This was not before Ramya’s family thrashed the two women. “We didn’t bleed but we were battered,” said Ramya. “My mother and chitappa (younger uncle) slapped us many times. They kept shouting at Nidhi that she spoiled my life. We couldn’t make them understand that we were in love. There is no room for talking about being a lesbian in a village like ours,” she said. After this, Ramya was locked up and Nidhi was taken to the local police station by the family where her brother was contacted. The duo was separated for three months.In April, they managed to flee to another region.
“I studied in a girls school. When I was in Class 9, I was confused as to why I looked at girls differently. I couldn’t be normal when I was speaking to them,” said Ramya, who relied on internet to understand why she liked dressing up like the other sex. One day her mother saw her secretly wearing jeans inside her room and beat her. “I was only allowed to wear sarees and sometimes a salwar.”
After completing Class 12, Ramya was forcibly married when she was 17. “My husband was a good man. I shared everything with him and told him that I’m leaving. He understood why we never lived like a normal couple,” Ramya said.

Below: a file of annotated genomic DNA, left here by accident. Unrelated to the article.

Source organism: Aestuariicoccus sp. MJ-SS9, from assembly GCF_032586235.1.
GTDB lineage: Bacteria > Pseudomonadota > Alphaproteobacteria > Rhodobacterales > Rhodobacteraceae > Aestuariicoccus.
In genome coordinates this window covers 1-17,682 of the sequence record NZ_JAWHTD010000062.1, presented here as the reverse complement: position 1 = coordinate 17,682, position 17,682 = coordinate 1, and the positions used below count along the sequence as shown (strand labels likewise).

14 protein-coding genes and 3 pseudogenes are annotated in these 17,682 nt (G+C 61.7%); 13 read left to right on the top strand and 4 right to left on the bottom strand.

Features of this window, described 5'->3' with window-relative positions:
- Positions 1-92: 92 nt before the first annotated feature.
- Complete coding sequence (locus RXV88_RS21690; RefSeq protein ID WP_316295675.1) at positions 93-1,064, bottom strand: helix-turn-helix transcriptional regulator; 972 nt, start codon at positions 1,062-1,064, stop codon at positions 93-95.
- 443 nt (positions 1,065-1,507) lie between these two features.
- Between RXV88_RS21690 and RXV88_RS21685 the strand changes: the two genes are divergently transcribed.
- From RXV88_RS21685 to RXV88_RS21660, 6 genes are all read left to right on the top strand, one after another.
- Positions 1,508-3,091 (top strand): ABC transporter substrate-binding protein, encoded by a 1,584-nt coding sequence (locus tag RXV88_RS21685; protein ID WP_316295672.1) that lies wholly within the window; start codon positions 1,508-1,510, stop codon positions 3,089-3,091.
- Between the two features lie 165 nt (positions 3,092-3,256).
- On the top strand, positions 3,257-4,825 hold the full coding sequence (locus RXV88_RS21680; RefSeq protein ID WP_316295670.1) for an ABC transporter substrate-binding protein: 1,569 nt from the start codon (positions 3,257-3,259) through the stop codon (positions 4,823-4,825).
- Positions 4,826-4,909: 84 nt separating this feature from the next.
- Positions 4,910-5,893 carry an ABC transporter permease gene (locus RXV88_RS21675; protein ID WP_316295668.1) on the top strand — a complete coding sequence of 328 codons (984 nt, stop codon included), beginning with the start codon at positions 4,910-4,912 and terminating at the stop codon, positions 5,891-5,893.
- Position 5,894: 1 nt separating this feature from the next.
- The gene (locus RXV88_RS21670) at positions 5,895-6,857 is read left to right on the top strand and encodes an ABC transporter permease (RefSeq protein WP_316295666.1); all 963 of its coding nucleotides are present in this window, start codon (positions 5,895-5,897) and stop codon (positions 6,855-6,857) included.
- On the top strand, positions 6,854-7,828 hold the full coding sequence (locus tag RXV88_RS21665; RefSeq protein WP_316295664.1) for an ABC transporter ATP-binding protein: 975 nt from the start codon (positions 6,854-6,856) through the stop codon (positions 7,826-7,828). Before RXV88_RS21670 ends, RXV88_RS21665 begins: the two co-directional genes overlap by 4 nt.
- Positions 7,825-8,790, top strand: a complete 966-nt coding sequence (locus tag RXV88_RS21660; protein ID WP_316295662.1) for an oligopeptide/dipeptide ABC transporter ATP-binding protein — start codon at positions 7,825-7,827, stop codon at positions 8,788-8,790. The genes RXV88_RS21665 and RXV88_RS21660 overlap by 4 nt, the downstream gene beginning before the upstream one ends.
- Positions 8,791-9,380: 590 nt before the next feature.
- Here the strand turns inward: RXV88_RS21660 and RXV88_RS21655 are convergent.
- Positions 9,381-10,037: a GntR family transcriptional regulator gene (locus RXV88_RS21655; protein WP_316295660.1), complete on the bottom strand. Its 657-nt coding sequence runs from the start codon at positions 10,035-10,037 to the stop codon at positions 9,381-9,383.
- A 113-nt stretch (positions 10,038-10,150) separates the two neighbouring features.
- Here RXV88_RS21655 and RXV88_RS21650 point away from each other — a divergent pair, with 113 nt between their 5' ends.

A year on, Nidhi’s family has come around and visits them often. “But my family has ostracised me. They didn’t even call me for my younger brother’s marriage. My father works abroad. He still talks to me but says if you come to see me come alone,” she said. The two have rented a house and have kept their identity hidden from house owners, like they have done at their places of work.
The Madurai couple still worry about their protection. “Where we come from, if parents know their child belongs to the LGBTQIA+ community, they will be killed,” they said. “The law is on our side but people around us can’t accept us. People like to ask questions like how it is possible to fall in love with the same sex,” they said.
“Life has changed a little. When it comes to LGBTQIA people, police harass them, beat them, ask intrusive questions. We are also humans. We should be respected and treated equally. We should be able to get a job, rent a house, even after revealing our identity. But it is hard,” they said.
Intersex rights activist and South Representative of National Council for Transgender Persons, Gopi Shankar Madurai said that unless anti-discriminatory practices are accompanied by penalties, the harassment against the community will continue. “The court has granted us constitutional rights but as a statutory authority myself I can say that it’s difficult to implement these changes on the ground without political will,” Shankar said. “A state government can override a court judgement by passing a resolution in the legislative assembly.”